Taking a closer look at 1991 Topps Baseball, the 40th Anniversary issue

26 Nov

1991 Topps is remembered by most collectors for it’s “1 of every card ever produced” sweepstakes. And most collectors who pursued Topps’ challenge to “find the Mick” in the 1991 packs were very dissappointed to discover that after hundreds or thousands of opened packs, not a single vintage card, or for the extremely lucky among them, a VG 1974 Topps common!

Though the 1991 set does boast some of Topps’ best photography up to that point and an already classic design, it’s also Topps’ most variation-heavy set ever produced! And since it was the last Topps set where the company made the effort to stop their presses and correct a large portion of errors, several of the rarest variations in Topps’ catalog can be found in this set. Here is a look at some of the toughest Topps variations fromĀ  the 1991 issue:

#685 Doug Drabek with WHITE inset border. Probably the most sought-after error in this set, Topps originally printed the card with a white border over his picture instead of the correctly-themed black. Tthis extremely difficult variation is believed to only be found in a limited amount of jumbo packs. Often times, the corrected version appears in boxes that contain the Chris Hoiles variation of similar type. Sales have seen over $100 for this card in previous years!

#42 Chris Hoiles with WHITE inset border. Like the Drabek mentioned above, this scarce variety originally had a white photo frame before Topps’ proofers changed it. Seemingly less scarce than the Drabek but far rarer than many Topps error cards of the 80′s and 90′s, this is usually the #2 or #3 most sought-after variation from this set.

The next variation is typically the #2 most-wanted error card in the 1991 set, but since it’s cataloged in the Sports Collector’s Digest Annual Price Guide, it has gained much more recognition than the Doug Drabek error. I have received many wantlists from master set builders, variation collectors and pretty much every other type of collector, asking for this card:

#588 Mark Whiten with HAND OVER BORDER. Note ‘Hard-Hittin’s’ hand extends into the white border area – this was changed to look as though the border was printed over his hand. Topps’ decision to “correct” this card is a baffling one since a large number of players in the 1991 set can be found with appendages, hats, bats, etc sticking out into the white border area. Regardless, this card is one of the rarest Topps variations of the junk era. I have personally opnened countless amounts of every packaging type, from the elusive 100ct jumbo packs to retail and hobby factory sets to vending boxes and everything in between from every possible region of the United States and have yet to pull one of these from Topps’ packaging. I have even pulled 2 vintage commons ( a 1968 and a 1975) in that time! I have found these in commons boxes, hand-collated sets and those weird team sets you used to find at the grocery store. My theory on this card’s issue is that it was likely found in one specific packaging type and corrected very early in the run.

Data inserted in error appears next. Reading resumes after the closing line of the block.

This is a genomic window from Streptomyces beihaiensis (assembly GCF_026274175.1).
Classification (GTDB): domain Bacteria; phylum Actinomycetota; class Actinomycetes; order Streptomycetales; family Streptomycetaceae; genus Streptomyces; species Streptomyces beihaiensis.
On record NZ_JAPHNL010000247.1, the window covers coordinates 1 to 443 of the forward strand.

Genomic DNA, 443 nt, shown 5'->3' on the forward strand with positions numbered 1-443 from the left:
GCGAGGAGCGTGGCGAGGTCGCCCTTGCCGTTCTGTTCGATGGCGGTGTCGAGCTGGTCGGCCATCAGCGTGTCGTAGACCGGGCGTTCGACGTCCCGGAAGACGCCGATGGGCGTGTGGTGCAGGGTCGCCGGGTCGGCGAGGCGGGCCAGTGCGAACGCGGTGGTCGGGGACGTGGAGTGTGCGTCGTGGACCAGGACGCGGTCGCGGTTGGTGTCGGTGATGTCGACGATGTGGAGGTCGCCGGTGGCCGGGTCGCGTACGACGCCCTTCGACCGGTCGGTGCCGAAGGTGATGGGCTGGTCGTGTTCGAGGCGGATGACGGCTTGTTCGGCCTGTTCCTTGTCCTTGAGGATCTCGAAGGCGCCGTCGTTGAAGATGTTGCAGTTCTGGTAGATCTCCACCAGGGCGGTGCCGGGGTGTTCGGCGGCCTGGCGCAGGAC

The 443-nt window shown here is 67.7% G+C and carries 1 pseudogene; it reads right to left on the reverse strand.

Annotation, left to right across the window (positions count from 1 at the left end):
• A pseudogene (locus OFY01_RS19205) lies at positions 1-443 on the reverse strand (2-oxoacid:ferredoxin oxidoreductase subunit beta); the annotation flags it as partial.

Next up, a mostly-unnoticeable but truly rare variation:

#459 Tom Trebelhorn with A* in copyright on back. Unfortunately, I do not have an image for this card. The majority of Topps cards from 1974(?) through 1998 have what is called a ‘printer’s designation mark’ on the back before their copyright line. This is usually a letter A, B, C, D, E, F etc or an asterisk ( * ) or double-asterisk ( * * ) and it let’s the printer’s know which sheet is which. During Topps’ run of 792 card sets, 132 different cards appeared on 6 different sheets.

Trebelhorn’s card is one of several in the 1991 set that have more than one sheet code. In his case, a rare variety exists depicting his card as part of the A* sheet. I have seen just 5 examples of this card since 1991! Whether or not it actually existed on the A* or it just received the A* while part of the B* sheet is unknown, but scarce it definitely is. Often times, sheet code variations aren’t considered to be a must-have for many collectors, but this one is worth adding to your 1991 master set.

And speaking of sheet code variations…

It’s worth noting that several of the 1991 Topps cards from the A* sheet are rumored to exist in an A*B* variety. I have yet to personally own or even see one of these (card #83 Daryl Boston being the common exception), but many collector’s have assured me that they do in fact, exist. They are often on many want-lists that get sent to me and would likely bring a decent premium if offered at auction. If anyone has a scan of an example, please feel free to email one and I’ll post it in this blog.